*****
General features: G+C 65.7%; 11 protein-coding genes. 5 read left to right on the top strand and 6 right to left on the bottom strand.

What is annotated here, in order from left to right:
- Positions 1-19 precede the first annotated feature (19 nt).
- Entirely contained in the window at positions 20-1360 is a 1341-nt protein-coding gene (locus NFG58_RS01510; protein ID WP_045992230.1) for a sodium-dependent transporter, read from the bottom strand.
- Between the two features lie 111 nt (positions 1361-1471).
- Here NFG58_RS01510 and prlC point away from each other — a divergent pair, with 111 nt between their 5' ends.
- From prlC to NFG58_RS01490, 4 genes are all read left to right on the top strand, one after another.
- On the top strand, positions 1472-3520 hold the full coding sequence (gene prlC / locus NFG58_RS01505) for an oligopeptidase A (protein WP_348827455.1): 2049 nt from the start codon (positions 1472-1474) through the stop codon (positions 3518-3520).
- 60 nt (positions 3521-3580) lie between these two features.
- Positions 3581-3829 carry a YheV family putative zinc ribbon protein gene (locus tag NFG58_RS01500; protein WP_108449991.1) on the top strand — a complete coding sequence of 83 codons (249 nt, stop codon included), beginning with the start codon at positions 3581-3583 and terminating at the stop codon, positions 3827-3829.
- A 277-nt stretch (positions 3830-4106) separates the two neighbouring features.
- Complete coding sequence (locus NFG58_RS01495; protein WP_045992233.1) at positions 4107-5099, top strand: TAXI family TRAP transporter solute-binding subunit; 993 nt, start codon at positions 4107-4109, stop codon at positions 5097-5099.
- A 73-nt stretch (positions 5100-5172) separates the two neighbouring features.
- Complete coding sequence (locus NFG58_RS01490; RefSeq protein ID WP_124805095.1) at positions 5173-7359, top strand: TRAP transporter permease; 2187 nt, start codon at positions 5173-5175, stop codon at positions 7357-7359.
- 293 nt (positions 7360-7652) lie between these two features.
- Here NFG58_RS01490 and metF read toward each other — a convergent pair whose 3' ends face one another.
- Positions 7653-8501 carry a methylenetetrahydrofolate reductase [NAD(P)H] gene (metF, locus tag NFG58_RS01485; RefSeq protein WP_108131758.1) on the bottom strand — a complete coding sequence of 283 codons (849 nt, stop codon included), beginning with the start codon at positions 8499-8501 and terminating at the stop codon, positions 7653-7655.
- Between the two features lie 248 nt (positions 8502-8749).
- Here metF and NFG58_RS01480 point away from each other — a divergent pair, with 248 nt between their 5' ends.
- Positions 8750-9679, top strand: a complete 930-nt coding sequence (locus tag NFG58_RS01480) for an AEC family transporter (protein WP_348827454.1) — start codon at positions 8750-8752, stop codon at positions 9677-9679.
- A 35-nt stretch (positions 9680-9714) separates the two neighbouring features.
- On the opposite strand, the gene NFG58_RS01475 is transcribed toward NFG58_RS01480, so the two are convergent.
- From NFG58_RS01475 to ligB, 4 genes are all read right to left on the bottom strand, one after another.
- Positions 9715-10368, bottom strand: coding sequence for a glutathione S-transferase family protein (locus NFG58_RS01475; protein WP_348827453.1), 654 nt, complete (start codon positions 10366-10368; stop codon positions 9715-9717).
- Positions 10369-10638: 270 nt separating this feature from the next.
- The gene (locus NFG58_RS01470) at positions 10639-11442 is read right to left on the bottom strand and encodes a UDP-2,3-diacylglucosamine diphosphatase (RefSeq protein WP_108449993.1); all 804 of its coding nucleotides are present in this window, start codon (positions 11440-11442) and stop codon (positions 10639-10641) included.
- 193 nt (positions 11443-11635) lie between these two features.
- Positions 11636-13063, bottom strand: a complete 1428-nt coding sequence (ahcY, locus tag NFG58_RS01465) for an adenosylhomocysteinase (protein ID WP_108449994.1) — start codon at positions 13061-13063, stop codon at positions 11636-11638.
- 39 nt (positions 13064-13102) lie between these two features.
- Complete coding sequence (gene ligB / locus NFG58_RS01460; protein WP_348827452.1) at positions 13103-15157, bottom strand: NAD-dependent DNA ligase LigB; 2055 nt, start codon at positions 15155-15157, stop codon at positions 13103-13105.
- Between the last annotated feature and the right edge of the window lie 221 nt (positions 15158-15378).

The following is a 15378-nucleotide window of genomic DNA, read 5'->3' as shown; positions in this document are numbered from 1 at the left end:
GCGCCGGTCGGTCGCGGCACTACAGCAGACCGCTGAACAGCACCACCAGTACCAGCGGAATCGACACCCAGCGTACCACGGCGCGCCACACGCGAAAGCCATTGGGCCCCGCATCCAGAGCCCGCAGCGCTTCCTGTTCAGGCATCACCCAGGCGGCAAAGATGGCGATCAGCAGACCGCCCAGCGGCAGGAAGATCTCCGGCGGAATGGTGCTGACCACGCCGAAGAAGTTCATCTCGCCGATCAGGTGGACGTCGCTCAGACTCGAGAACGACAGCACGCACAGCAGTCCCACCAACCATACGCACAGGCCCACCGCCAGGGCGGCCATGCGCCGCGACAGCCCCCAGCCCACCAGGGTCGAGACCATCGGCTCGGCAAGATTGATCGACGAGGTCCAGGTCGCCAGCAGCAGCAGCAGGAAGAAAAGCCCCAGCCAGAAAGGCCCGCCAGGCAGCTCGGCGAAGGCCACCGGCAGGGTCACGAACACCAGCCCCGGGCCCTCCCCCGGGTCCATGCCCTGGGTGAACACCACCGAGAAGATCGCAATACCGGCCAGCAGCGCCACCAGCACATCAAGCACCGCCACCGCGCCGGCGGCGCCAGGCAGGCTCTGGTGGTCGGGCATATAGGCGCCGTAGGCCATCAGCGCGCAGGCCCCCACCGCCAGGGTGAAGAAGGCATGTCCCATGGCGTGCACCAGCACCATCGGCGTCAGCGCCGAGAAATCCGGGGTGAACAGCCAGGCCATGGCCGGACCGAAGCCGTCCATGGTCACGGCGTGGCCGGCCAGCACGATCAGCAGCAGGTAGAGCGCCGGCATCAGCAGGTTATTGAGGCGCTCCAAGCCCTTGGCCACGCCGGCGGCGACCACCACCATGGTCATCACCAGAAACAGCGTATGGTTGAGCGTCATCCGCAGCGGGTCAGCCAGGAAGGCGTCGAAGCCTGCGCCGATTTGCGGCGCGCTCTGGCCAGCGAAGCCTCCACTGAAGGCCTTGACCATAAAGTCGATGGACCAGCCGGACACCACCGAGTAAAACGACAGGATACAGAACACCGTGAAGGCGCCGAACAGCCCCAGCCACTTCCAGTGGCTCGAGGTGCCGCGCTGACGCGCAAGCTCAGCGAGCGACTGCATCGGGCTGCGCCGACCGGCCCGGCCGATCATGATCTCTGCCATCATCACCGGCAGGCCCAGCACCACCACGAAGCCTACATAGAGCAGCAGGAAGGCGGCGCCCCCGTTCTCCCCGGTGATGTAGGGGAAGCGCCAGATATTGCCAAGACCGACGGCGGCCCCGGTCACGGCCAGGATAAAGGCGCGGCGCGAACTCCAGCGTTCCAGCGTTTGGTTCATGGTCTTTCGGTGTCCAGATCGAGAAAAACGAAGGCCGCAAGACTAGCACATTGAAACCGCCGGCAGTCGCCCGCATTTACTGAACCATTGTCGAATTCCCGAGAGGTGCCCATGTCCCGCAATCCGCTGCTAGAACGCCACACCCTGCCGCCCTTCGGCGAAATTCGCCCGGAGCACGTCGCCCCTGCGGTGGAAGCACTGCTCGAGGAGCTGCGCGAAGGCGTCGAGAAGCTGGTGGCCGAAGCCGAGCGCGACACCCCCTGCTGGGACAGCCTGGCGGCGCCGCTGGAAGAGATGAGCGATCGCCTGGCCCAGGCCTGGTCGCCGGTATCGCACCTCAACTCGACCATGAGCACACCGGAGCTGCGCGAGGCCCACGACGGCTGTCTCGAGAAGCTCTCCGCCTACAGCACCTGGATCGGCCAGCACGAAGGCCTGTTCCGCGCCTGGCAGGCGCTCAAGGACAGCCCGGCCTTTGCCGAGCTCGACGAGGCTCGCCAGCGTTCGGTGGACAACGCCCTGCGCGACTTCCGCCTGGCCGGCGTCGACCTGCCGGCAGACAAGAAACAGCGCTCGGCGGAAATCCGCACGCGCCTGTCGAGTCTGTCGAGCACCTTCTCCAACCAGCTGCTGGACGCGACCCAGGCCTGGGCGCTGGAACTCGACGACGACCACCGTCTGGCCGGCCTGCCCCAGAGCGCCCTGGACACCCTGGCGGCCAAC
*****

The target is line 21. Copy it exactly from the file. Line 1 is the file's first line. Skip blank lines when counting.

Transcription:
- A 35-nt stretch (positions 9680-9714) separates the two neighbouring features.